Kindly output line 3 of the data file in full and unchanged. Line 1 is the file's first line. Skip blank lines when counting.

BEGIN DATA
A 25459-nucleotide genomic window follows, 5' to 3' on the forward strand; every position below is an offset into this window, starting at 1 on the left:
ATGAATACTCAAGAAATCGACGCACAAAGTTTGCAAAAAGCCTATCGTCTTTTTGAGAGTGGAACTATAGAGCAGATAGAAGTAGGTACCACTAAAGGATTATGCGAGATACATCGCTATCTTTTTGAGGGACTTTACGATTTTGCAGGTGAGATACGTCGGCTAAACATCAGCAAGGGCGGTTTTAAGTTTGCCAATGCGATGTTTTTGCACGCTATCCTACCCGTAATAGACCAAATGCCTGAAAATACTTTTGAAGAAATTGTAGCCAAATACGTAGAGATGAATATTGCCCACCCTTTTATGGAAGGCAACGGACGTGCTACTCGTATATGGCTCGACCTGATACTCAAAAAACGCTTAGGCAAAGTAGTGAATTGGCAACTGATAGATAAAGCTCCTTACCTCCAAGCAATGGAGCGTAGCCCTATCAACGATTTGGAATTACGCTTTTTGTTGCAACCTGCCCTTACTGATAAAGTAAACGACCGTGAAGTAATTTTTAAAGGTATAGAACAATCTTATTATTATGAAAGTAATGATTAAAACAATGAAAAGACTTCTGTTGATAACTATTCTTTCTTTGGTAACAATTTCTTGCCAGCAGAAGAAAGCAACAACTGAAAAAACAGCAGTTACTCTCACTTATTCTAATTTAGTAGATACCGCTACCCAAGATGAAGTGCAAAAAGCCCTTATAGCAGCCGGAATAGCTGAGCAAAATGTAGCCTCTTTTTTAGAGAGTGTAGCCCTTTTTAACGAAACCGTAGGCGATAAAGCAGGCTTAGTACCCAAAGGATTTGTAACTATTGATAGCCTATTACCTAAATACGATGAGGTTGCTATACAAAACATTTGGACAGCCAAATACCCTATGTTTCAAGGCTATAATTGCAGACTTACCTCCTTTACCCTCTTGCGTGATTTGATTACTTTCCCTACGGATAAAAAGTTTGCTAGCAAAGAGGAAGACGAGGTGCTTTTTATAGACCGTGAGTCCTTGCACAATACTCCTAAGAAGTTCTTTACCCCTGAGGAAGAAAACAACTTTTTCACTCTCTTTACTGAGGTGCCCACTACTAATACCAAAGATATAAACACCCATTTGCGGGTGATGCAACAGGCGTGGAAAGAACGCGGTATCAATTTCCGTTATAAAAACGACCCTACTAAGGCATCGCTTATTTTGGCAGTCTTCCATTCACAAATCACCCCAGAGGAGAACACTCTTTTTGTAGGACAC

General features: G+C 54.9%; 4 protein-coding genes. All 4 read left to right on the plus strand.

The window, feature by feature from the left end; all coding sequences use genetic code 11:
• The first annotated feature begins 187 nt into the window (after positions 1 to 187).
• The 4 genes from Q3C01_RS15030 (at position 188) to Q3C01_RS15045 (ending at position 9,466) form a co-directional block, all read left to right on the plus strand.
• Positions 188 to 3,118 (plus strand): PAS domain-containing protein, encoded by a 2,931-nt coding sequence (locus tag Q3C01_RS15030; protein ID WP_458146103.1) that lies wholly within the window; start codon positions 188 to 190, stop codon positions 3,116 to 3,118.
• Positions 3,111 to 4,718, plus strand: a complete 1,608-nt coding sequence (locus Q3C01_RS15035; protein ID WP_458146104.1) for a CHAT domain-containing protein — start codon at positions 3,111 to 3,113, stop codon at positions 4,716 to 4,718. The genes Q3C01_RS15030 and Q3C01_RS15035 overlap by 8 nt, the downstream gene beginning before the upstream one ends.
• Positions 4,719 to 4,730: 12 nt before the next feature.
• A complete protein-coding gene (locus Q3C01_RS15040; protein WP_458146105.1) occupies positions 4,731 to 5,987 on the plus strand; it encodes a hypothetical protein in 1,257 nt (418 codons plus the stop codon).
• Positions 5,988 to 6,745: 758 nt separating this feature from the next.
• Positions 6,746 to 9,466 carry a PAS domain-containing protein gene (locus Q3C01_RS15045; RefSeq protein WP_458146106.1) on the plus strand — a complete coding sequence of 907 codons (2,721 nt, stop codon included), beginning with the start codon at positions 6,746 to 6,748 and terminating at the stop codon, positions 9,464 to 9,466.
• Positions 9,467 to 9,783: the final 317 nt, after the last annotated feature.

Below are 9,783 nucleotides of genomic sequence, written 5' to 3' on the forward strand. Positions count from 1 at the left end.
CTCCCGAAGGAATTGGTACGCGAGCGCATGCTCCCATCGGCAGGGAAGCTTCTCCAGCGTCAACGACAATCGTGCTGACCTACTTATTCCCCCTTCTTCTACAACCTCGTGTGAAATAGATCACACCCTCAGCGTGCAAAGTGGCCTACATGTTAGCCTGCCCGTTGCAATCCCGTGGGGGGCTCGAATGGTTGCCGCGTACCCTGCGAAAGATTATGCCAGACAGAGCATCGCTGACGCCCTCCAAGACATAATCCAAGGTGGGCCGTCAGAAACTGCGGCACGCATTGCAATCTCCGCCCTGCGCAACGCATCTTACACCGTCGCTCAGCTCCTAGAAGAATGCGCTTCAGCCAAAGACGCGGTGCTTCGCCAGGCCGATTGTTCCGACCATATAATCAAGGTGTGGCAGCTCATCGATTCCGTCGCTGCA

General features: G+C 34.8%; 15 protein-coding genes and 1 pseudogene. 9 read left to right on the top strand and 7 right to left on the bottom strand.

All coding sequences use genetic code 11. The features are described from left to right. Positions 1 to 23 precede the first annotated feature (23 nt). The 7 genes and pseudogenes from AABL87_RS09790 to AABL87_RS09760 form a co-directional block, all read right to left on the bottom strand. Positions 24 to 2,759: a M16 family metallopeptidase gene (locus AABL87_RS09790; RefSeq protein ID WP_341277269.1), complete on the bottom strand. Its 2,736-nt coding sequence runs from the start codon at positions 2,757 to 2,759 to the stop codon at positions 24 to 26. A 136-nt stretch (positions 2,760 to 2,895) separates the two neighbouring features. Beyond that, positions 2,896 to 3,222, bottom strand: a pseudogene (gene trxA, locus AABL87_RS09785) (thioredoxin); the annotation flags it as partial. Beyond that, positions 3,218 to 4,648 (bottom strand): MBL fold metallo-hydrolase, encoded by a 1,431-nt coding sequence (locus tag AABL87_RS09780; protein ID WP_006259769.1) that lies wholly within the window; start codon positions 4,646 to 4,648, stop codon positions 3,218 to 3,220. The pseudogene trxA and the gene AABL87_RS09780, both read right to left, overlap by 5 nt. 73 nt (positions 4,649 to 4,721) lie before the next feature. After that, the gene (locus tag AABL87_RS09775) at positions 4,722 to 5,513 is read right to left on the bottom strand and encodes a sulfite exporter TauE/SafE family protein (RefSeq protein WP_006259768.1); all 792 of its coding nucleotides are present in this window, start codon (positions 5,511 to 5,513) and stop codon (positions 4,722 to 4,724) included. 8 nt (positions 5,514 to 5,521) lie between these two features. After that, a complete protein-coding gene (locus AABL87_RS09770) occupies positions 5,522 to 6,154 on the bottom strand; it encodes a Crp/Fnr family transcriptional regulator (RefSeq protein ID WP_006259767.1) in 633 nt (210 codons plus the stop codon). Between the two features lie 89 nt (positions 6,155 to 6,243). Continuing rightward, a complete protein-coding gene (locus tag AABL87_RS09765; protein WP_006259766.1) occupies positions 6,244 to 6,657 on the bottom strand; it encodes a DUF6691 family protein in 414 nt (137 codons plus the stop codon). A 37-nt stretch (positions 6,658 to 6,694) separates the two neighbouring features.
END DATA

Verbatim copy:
General features: G+C 54.9%; 4 protein-coding genes. All 4 read left to right on the plus strand.